As day turned to night and spirits began to fade, hope emerged from the fog in the form of a familiar character with a giant wheel of cheese and another clad in nothing but a hospital gown and neck brace. As it would transpire, X-ray results take their sweet time on a bank holiday and it hadn’t looked like our Glaswegian friend was going to be moved into a “fit bird ward” any time soon, so he’d checked himself out and they’d returned to join the gang. And so the fun continued all the way up until the police called.

The results were in: his neck was broken. And he shouldn’t move an inch.

The directions to the ambulance (cheers NHS) were tenuous at best: “Go to the end of the road. Climb the fence. Walk until you see a cottage and then go to the front of it and climb the next fence. Go down about a hundred metres to where a tent is hanging from a tree. Yep we are in there. No, he’s not, he can’t bend down far enough to get in. Yes, he’s just standing in the rain.”

The ambos came bearing more bad news: it was too dark to safely stretcher him up to the ambulance, and the terrain was too much for the ambulance to handle. But they weren’t without a solution: what they needed was a monster truck ambulance. And to our shock, these actually exist.

So it was settled: they’d bring in the monster truck, cut away the fences, roll on down and pick him up. Cool. Except that the fences weren’t ours and there was bound to be a very grumpy farmer. Add to that an escaped herd of gastro-ridden cattle terrorising the countryside and the whole scenario was sounding less than ideal. And with the police on their way the whole trespassing thing was becoming slightly disconcerting. We did what any good friends would do: packed up our gear and hightailed it out of there. Ain’t nobody got time to get deported.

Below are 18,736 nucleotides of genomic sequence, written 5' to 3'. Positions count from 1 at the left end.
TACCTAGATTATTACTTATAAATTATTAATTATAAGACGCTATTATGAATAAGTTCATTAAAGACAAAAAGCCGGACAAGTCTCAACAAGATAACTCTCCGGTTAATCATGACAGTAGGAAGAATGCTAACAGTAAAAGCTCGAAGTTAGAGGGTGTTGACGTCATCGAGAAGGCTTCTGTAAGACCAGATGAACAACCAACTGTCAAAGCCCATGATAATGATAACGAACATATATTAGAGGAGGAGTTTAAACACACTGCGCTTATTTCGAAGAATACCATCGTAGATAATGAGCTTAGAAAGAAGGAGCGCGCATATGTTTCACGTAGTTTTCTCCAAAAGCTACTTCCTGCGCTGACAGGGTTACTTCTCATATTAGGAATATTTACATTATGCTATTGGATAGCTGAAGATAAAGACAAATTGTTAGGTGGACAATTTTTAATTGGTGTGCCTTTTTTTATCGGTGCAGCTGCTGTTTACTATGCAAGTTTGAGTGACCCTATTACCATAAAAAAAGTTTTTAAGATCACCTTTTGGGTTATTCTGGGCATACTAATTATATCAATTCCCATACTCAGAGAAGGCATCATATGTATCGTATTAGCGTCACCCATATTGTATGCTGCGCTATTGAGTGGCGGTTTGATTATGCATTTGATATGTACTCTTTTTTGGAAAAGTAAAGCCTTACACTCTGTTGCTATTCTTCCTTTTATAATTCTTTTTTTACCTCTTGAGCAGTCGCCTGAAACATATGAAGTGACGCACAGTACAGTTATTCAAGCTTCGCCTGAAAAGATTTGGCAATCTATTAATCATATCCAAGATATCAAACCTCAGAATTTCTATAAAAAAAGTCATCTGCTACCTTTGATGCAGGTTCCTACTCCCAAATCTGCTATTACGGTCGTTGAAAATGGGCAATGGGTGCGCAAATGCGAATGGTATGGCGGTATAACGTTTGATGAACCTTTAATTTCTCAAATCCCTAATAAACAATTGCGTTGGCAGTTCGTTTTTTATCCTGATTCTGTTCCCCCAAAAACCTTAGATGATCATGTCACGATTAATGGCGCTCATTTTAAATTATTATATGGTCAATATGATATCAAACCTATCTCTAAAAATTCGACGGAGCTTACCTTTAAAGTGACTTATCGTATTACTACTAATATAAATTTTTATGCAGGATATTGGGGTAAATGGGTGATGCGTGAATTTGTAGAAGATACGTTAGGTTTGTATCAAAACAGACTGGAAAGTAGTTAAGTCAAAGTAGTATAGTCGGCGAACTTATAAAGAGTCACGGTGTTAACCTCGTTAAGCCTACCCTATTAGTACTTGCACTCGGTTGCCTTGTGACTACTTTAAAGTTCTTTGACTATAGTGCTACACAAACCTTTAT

The cheese rolling champ stayed behind to bribe farmer Joe with some cheese (successful) while rest of us trekked up the road doing our best to avoid the condescending glares coming from the passing string of emergency vehicles which, in the end, tallied six: five ambulances (including one monster truck ambulance) and one police car. Trudging through the rain that night with our shit-soaked equipment eating out-of-date scotch eggs, we had just about hit rock bottom, when what had to be a mirage appeared ahead in the moonlight. In reality it was a few sheets of corrugated iron held up by some steel poles, but at that point it could have been the Grand Hyatt. And with cheese on the way, things could only get better.

If you were to ask other cheese rolling victors what became of their prize Gouda, I’m not sure what they’d say. But I’m almost certain they wouldn’t have eaten it by the spoonful, coupled with a four-quid Shiraz under a tractor shelter in the shitting fuckfest that is England’s summer rain. But gazing into the sky as our singular firework exploded above, the echo enough to make a few homeless pooches out of pets, it couldn’t have been more perfect.


Cover by Paul Townsend

Facebook Comments